“Forensics pioneer and miniaturist Frances Glessner Lee crafted tiny dioramas in the 1940s to teach investigators to search for clues and assess a scene.”
“In a checklist of responses to a large-scale disaster, victim identification comes low down the pecking order.”
She Was Killed by the Police. Why Were Her Bones in a Museum?
“Katricia Dotson’s remains were studied, disputed, displayed and litigated.”
The Secret History Of The Internet’s Funniest Buzzer-Beater
Online video in the pre-YouTube era tended to be low-res, anonymous, and utterly without provenance. You didn’t know who made the video, who was in the video, or where the damn thing came from. Well, thanks to this rollicking piece of forensics, now you do — at least for one seminal clip in which an […]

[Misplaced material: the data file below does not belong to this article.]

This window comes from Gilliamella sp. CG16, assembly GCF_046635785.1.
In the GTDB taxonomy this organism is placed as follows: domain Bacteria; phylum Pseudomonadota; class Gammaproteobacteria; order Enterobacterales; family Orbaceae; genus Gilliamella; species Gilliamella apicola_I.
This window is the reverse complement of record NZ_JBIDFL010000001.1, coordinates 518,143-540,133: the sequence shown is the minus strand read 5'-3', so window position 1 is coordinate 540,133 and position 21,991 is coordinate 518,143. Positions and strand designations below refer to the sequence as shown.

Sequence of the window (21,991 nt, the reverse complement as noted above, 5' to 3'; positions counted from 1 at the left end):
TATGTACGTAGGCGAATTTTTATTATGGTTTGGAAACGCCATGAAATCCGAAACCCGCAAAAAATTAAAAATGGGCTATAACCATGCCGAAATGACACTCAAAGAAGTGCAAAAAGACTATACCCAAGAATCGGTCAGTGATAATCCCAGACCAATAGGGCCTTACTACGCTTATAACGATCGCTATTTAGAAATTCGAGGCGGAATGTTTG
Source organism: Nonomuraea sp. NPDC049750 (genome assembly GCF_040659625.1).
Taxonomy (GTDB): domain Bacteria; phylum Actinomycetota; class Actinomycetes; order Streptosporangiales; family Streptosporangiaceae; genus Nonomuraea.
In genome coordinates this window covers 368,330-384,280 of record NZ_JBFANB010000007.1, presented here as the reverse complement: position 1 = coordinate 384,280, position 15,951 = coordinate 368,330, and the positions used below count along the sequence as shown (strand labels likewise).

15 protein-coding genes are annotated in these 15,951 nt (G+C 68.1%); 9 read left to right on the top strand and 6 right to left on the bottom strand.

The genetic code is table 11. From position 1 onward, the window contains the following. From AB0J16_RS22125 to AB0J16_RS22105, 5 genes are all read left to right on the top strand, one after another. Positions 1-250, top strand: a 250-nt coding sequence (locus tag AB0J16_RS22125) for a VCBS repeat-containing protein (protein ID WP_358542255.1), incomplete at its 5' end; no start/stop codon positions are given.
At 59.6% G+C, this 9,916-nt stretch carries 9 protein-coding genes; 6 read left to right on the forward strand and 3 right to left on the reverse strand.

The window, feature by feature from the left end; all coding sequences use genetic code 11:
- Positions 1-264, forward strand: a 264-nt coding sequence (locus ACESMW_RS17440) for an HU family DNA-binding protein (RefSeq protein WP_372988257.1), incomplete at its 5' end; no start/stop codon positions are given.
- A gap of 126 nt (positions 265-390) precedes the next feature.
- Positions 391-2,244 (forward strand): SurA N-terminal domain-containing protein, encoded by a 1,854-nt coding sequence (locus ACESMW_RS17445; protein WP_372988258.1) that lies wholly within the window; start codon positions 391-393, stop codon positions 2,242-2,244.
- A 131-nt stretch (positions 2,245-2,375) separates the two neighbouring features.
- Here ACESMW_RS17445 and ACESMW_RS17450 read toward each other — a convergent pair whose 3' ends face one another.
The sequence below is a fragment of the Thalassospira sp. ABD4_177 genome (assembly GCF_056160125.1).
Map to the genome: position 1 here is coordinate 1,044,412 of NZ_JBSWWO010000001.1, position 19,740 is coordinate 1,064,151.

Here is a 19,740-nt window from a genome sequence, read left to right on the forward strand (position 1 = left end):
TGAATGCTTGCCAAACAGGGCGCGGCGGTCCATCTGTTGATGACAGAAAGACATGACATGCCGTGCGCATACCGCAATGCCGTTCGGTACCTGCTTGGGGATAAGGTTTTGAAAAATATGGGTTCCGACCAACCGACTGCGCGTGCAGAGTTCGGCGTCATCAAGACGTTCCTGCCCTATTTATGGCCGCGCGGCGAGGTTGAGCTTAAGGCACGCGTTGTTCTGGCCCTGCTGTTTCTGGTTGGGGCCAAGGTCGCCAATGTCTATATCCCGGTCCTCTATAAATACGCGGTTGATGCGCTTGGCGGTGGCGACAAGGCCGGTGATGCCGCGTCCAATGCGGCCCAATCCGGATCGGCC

Don’t F**K With the Pet Detectives
To catch a serial killer.
In Just 40 Hours, You Too Can Be an Expert
Pamela Colloff took the same 40-hour course that is the sum total of the training many blood spatter experts claim… and it did not inspire confidence in the reliability of this particular forensic “science.”
When Forensic “Science” Is Anything But
Despite what “Law & Order: CSI” tells us, blood spatter patterns don’t necessarily hold all the keys to a crime scene.
Bringing Up the Bodies: How NecroSearch Helps Police to Locate the Dead
Why do they volunteer their time in such a grisly enterprise? To bring closure to the families of the dead.